Furthermore, because of the long cold winter, I haven’t done any of my training on the trail. I spent the first two or three miles of the race trying to remember how to ride a mountain bike. My handling was way too sloppy and I was wasting way too much energy with my lack of flow.
As we bombed down that first slope I had to come to terms with the fact that this wasn’t going to be a race with the front of the pack. This was going to be a game of catch-up. I caught my breath on the downhill and tried not to panic. I knew that my training had given me strength in my legs. I just needed to calm down and trust them.
When the trail spit us out onto a long stretch along Wally Road I started to gain my confidence back. There were about 4 or 5 riders who were up the road from me. I put my head down and tucked. I pedaled with a strong tempo cadence and reeled them in one by one. My legs were starting to feel good. I had lost a lot of ground to the lead pack by getting caught in traffic. They were nowhere in sight. I wanted to catch up, but I wasn’t sure how far I could push myself without blowing up. I focused on trying to be patient and just tried to race my own race.
Most of my training on the spin bike this winter has been on aerobic endurance and muscular endurance. This is good base-building. I haven’t really done any high-powered intervals or sprint work, and I definitely haven’t done any hills. That first climb sucked. The entire time my legs felt like they were on the verge of giving out. I had to focus on slowing down my pace and keeping myself under or close to my lactate threshold.
At several points in the climb the trail got slippery and I had to get off my bike and hike. This was one area where I felt like my winter training has paid off. I’ve been cross-training with running all winter and these hike-a-bikes were much less taxing than last season where I was doing no running in training at all. I was able to trot along for some pretty long stretches and keep up with the guys who managed to ride just fine. When I got back on the bike I almost felt refreshed because I was working a different set of muscles while running and giving my cycling muscles a break.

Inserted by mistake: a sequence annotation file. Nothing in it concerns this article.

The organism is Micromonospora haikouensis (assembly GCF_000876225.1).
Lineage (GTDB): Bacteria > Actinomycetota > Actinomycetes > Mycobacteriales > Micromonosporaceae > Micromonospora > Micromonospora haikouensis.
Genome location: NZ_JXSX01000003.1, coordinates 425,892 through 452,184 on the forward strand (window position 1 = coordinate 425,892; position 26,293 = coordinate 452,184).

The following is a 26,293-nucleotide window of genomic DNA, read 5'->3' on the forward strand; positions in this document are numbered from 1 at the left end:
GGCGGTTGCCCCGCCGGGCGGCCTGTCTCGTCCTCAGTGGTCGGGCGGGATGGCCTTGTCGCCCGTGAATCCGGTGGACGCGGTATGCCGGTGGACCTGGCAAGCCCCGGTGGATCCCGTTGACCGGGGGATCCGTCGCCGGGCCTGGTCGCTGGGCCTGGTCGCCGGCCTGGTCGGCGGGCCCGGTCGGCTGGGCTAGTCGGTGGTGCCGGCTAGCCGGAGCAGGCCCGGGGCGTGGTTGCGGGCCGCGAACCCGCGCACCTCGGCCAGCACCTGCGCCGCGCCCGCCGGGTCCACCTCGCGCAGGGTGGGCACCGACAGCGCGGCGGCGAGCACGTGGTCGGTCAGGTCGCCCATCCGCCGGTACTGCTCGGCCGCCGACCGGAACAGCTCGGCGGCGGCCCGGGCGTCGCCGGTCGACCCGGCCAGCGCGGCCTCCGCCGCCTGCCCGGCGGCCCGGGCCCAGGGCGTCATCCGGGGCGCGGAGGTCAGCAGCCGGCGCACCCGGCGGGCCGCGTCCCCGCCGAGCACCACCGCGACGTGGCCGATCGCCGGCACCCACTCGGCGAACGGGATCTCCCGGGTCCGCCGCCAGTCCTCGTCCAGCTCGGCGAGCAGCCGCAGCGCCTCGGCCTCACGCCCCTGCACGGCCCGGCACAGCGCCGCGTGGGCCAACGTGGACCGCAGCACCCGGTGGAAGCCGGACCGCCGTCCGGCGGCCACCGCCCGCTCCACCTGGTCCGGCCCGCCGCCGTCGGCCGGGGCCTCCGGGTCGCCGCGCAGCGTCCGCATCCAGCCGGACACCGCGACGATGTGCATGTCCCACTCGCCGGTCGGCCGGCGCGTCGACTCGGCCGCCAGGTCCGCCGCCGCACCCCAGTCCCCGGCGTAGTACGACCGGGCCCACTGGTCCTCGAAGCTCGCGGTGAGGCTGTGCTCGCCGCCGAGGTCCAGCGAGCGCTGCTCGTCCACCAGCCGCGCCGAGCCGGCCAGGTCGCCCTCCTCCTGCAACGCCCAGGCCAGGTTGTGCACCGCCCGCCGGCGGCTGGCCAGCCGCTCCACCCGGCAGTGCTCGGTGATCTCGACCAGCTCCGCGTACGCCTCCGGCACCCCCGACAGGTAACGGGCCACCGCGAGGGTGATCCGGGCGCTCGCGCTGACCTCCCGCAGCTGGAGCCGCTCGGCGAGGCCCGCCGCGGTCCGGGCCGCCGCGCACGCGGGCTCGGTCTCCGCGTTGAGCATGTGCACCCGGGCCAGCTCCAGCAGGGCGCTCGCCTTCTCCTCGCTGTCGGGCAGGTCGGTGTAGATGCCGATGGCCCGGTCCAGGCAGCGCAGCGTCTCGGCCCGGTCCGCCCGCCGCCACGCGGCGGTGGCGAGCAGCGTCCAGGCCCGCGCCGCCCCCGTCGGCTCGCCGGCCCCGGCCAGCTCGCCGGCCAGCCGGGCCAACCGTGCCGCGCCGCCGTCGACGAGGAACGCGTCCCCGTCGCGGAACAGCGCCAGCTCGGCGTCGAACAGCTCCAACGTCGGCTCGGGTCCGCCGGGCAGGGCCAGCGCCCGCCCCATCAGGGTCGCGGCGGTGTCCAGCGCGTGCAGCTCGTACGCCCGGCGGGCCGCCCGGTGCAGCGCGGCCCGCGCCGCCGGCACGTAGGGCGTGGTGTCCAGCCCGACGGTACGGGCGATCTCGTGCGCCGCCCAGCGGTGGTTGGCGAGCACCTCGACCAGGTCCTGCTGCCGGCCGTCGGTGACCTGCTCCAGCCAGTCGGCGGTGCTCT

This was evident at the top of the first climb. When the hill flattened out, I recovered almost immediately and passed several people in the open field before we headed back into the woods.
The race went on this way for 14 miles. The second lap unfolded much like the first, except for the fact that I felt much more comfortable navigating the technical features of the trail. I wasn’t really getting passed by anyone and I was able to pick off riders for the entire ride. I wasn’t used to the Sports Masters category, which involves dealing with a lot more traffic than the Sport Veteran’s division.
The entire race I was completely unaware of my place in the standings. It was really hard to tell whether the guys I was passing were in my division or not.
The final climb of the race was really intense. Tanuma Tunihiko, #2074, was in my rearview mirror and charging hard. I had passed him about a mile or two back and he seemed intent on catching me. I think my heart rate felt like it jumped 20 beats per minute. This is the kind of moment that racing is all about. I stood on my pedals and churned them as hard as I could. I knew I had to be able to hold this intensity for at least 2 minutes to hold off his attack. In the end, despite his noble effort I crossed the line first.
I was pleasantly surprised when I finished and found out I was 4th out of 17. The 9th fastest time overall out of 47 sport finishers. A good finish with plenty of room for improvement. I thought it was a strong comeback after my poor start.
After the race, I drank some recovery drink and ate a snack. I then quickly found my way to the keg of Great Lakes beer that I had been promised. Dortmunder Gold never tasted so good.
Although, this ride had pushed me hard. I still felt pretty good after the finish. I definitely learned where some of my strengths and weaknesses are and know what I need to work on for the next couple of races. My endurance and seated tempo pedaling were great – this makes sense because that is the majority of what I have worked on with my spin bike. I need to work on my higher power zones. The anaerobic system that powers short hill climbs definitely needs work. Some of these items will definitely be easier to work on once the trails dry out and I can ride outside more frequently.
Overall, it was a ton of fun and I am more pumped than ever for racing this summer. I look forward to seeing everyone at the OMBC race at The Wilds on April 5th!
Also, thanks to everyone that came and said “Hi” to me. It was nice to meet some of the people I’ve talked to on-line. I really appreciate all of your support and the feedback you gave me about Quickdirt. It was very motivating. I look forward to hanging out with everyone at the upcoming races. Make sure you bring me a beer!